Pat Larson, a Tesla owner, created his own automated electric charger.
A Raspberry Pi computer acts as the brain of the operation.
The charger positions its long arm, which attaches to the car’s charging connection, using a camera and a smart bright light bulb.
Pat Larson, make his content on youtube and he debuted his “Tesla Automatic Charger” in a new video earlier this month. With an arm-like contraption that employs a camera, a Raspberry Pi computer, and a few learning algorithms, the mechanical charger can automatically attach to the car’s charging connection.
Tesla CEO Elon Musk has suggested this type of charging technology in the past but has yet to materialize. So, let’s look into Larson’s charging system to see what’s going on below the hood.
the Youtuber invented his own auto-charger and he stated in a YouTube video that the Raspberry Pi is “the brains of almost everything.” To begin, the system goes back and forth across linear bearings, nearly matching with the car’s charging port area. The charging arm mechanism pivots away from the wall and toward the parked Tesla thanks to a linear actuator (essentially a joint).
Lastly, a small camera takes images and sends them to the computer system to assist in aligning the charging arm mechanism by reading and analyzing the images. The Raspberry Pi comes with TensorFlow, a machine learning framework that aids the system in determining where to go based on visual data. If it’s dark within the garage, there’s also a light to highlight the correct location.
Larson starts the device by pressing a button, then watches as the “pretty sophisticated TensorFlow model” slowly comes into motion. He explains, “It’s not a quick procedure.” While the arm explores away from the wall, the brilliant light focuses on the location where the arm must proceed. then finally the program uses the Tesla API to open the charging port.
The actuator then swings the charger tip out the big part of the arm. Then, the rotating charger head is perfectly aligned with the charging port. The hole is detected by the charger head by recognizing the brilliant Tesla “T” that always appears when the charging port is open. The charger aligns itself properly in the slot and activates the charging port.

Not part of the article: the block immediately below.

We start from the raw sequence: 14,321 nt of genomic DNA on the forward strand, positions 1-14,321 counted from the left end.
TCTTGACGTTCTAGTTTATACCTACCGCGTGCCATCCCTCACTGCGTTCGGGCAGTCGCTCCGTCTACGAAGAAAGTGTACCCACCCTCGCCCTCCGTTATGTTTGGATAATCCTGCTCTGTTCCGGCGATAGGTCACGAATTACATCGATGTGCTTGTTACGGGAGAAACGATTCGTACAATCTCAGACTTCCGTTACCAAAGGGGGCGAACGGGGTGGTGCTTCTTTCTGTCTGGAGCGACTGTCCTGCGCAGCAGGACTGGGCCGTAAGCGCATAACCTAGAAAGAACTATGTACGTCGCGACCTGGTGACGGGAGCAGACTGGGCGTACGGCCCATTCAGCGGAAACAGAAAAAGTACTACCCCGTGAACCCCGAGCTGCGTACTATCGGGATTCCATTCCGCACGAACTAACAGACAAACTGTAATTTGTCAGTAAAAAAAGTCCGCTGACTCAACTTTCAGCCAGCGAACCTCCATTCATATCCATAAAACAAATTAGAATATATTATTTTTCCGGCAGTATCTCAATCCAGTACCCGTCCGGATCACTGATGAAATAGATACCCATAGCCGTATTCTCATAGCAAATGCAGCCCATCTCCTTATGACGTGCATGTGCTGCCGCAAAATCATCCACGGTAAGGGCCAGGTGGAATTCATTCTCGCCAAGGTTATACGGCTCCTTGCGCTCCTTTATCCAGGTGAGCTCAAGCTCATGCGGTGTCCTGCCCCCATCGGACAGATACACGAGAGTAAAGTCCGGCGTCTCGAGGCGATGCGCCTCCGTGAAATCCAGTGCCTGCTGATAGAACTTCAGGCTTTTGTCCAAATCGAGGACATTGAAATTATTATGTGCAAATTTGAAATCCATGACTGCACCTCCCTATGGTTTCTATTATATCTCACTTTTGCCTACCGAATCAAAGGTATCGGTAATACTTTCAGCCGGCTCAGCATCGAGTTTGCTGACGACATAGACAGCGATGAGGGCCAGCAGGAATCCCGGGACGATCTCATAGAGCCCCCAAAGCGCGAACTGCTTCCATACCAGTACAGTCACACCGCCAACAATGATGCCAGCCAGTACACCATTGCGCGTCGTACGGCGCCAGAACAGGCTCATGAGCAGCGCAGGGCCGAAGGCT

Larson says that all of the software is operated through the internet, which means that if there is an internet failure, the system may fall down—a “weak spot in the system,” he acknowledges. However, in such a case, he may just plug the charger in manually.
Tesla’s automatic charges have long been a topic of discussion. Musk has even mentioned the possibility of Tesla-branded automatic chargers in the past. But that was in 2015, and there has been no more news since then. Last year, though, Musk said that Tesla’s “metal gear snake” automated charging is still in the works.
Tesla Motors released a video that shows a model of its automated charging in operation. A flexible, snake-like metal appendage slinks and slithers in the footage before inserting its nozzle into a Model S‘s charging connector.
Elon Musk, the CEO of Tesla, teased the automated charger in December when he tweeted that the firm was working on a “solid metal snake” charger “for real.”
You admit it’s a little disturbing. Musk, who has frequently warned about the risks of uncontrolled robotics and artificial intelligence, didn’t miss the creep factor.
Btw, we are actually working on a charger that automatically moves out from the wall & connects like a solid metal snake. For realz.— Elon Musk (@elonmusk) December 31, 2014
For the time being, you will have to connect your charger directly.